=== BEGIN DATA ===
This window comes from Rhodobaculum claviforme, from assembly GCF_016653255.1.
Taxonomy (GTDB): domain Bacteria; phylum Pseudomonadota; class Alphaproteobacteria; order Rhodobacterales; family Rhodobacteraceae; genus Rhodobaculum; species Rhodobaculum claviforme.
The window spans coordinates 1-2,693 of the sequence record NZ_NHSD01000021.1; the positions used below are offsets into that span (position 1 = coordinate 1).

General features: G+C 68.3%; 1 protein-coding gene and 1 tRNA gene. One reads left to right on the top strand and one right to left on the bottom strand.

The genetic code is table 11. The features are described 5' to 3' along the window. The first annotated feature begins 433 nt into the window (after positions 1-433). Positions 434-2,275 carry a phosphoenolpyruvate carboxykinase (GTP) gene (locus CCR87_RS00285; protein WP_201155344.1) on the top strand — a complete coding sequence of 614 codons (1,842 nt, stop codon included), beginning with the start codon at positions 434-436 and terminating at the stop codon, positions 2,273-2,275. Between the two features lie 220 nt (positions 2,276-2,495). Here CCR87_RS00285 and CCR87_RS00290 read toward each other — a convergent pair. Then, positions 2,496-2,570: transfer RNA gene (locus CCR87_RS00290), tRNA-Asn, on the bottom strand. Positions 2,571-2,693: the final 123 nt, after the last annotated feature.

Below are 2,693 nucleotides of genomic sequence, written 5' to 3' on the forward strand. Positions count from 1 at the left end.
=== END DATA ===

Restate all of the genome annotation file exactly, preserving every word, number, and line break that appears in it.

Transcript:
This window comes from Rhodobaculum claviforme, from assembly GCF_016653255.1.
Taxonomy (GTDB): domain Bacteria; phylum Pseudomonadota; class Alphaproteobacteria; order Rhodobacterales; family Rhodobacteraceae; genus Rhodobaculum; species Rhodobaculum claviforme.
The window spans coordinates 1-2,693 of the sequence record NZ_NHSD01000021.1; the positions used below are offsets into that span (position 1 = coordinate 1).

General features: G+C 68.3%; 1 protein-coding gene and 1 tRNA gene. One reads left to right on the top strand and one right to left on the bottom strand.

The genetic code is table 11. The features are described 5' to 3' along the window. The first annotated feature begins 433 nt into the window (after positions 1-433). Positions 434-2,275 carry a phosphoenolpyruvate carboxykinase (GTP) gene (locus CCR87_RS00285; protein WP_201155344.1) on the top strand — a complete coding sequence of 614 codons (1,842 nt, stop codon included), beginning with the start codon at positions 434-436 and terminating at the stop codon, positions 2,273-2,275. Between the two features lie 220 nt (positions 2,276-2,495). Here CCR87_RS00285 and CCR87_RS00290 read toward each other — a convergent pair. Then, positions 2,496-2,570: transfer RNA gene (locus CCR87_RS00290), tRNA-Asn, on the bottom strand. Positions 2,571-2,693: the final 123 nt, after the last annotated feature.

Below are 2,693 nucleotides of genomic sequence, written 5' to 3' on the forward strand. Positions count from 1 at the left end.